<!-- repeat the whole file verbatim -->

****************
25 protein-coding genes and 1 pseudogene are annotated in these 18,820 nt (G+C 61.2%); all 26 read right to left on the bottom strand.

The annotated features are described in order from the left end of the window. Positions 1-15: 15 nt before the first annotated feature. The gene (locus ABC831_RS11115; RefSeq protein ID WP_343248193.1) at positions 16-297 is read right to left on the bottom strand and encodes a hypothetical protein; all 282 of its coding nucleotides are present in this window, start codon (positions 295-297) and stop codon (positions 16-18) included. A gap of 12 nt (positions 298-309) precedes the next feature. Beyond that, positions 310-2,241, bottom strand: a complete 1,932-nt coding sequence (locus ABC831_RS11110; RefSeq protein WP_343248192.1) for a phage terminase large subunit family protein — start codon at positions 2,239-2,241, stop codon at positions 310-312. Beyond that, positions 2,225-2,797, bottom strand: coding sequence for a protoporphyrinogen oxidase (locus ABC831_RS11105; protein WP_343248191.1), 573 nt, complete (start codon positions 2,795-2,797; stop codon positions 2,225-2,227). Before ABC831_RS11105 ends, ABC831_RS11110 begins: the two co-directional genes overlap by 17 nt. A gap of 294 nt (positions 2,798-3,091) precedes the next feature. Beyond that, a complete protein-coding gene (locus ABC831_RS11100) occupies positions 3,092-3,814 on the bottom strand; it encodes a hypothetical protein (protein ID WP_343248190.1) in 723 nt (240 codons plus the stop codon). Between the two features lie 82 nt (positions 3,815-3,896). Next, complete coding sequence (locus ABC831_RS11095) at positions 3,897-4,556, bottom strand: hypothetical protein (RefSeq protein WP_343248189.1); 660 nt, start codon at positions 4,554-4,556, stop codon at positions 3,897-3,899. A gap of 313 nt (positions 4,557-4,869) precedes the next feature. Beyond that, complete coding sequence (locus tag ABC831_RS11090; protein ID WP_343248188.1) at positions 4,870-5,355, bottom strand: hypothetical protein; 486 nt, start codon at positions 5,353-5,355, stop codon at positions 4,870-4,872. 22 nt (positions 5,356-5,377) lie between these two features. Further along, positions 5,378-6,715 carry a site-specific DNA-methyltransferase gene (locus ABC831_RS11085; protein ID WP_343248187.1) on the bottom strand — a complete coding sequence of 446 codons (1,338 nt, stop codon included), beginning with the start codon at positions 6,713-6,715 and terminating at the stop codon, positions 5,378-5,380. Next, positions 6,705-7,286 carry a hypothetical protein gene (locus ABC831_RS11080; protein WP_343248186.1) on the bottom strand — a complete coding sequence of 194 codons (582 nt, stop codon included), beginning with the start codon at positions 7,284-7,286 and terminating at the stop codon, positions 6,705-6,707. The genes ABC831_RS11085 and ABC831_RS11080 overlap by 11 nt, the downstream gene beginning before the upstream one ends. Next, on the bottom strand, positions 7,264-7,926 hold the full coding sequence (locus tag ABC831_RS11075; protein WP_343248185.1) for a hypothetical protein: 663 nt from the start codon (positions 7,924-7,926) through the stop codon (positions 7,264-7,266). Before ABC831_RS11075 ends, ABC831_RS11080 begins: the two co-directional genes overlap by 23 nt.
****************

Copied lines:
25 protein-coding genes and 1 pseudogene are annotated in these 18,820 nt (G+C 61.2%); all 26 read right to left on the bottom strand.

The annotated features are described in order from the left end of the window. Positions 1-15: 15 nt before the first annotated feature. The gene (locus ABC831_RS11115; RefSeq protein ID WP_343248193.1) at positions 16-297 is read right to left on the bottom strand and encodes a hypothetical protein; all 282 of its coding nucleotides are present in this window, start codon (positions 295-297) and stop codon (positions 16-18) included. A gap of 12 nt (positions 298-309) precedes the next feature. Beyond that, positions 310-2,241, bottom strand: a complete 1,932-nt coding sequence (locus ABC831_RS11110; RefSeq protein WP_343248192.1) for a phage terminase large subunit family protein — start codon at positions 2,239-2,241, stop codon at positions 310-312. Beyond that, positions 2,225-2,797, bottom strand: coding sequence for a protoporphyrinogen oxidase (locus ABC831_RS11105; protein WP_343248191.1), 573 nt, complete (start codon positions 2,795-2,797; stop codon positions 2,225-2,227). Before ABC831_RS11105 ends, ABC831_RS11110 begins: the two co-directional genes overlap by 17 nt. A gap of 294 nt (positions 2,798-3,091) precedes the next feature. Beyond that, a complete protein-coding gene (locus ABC831_RS11100) occupies positions 3,092-3,814 on the bottom strand; it encodes a hypothetical protein (protein ID WP_343248190.1) in 723 nt (240 codons plus the stop codon). Between the two features lie 82 nt (positions 3,815-3,896). Next, complete coding sequence (locus ABC831_RS11095) at positions 3,897-4,556, bottom strand: hypothetical protein (RefSeq protein WP_343248189.1); 660 nt, start codon at positions 4,554-4,556, stop codon at positions 3,897-3,899. A gap of 313 nt (positions 4,557-4,869) precedes the next feature. Beyond that, complete coding sequence (locus tag ABC831_RS11090; protein ID WP_343248188.1) at positions 4,870-5,355, bottom strand: hypothetical protein; 486 nt, start codon at positions 5,353-5,355, stop codon at positions 4,870-4,872. 22 nt (positions 5,356-5,377) lie between these two features. Further along, positions 5,378-6,715 carry a site-specific DNA-methyltransferase gene (locus ABC831_RS11085; protein ID WP_343248187.1) on the bottom strand — a complete coding sequence of 446 codons (1,338 nt, stop codon included), beginning with the start codon at positions 6,713-6,715 and terminating at the stop codon, positions 5,378-5,380. Next, positions 6,705-7,286 carry a hypothetical protein gene (locus ABC831_RS11080; protein WP_343248186.1) on the bottom strand — a complete coding sequence of 194 codons (582 nt, stop codon included), beginning with the start codon at positions 7,284-7,286 and terminating at the stop codon, positions 6,705-6,707. The genes ABC831_RS11085 and ABC831_RS11080 overlap by 11 nt, the downstream gene beginning before the upstream one ends. Next, on the bottom strand, positions 7,264-7,926 hold the full coding sequence (locus tag ABC831_RS11075; protein WP_343248185.1) for a hypothetical protein: 663 nt from the start codon (positions 7,924-7,926) through the stop codon (positions 7,264-7,266). Before ABC831_RS11075 ends, ABC831_RS11080 begins: the two co-directional genes overlap by 23 nt.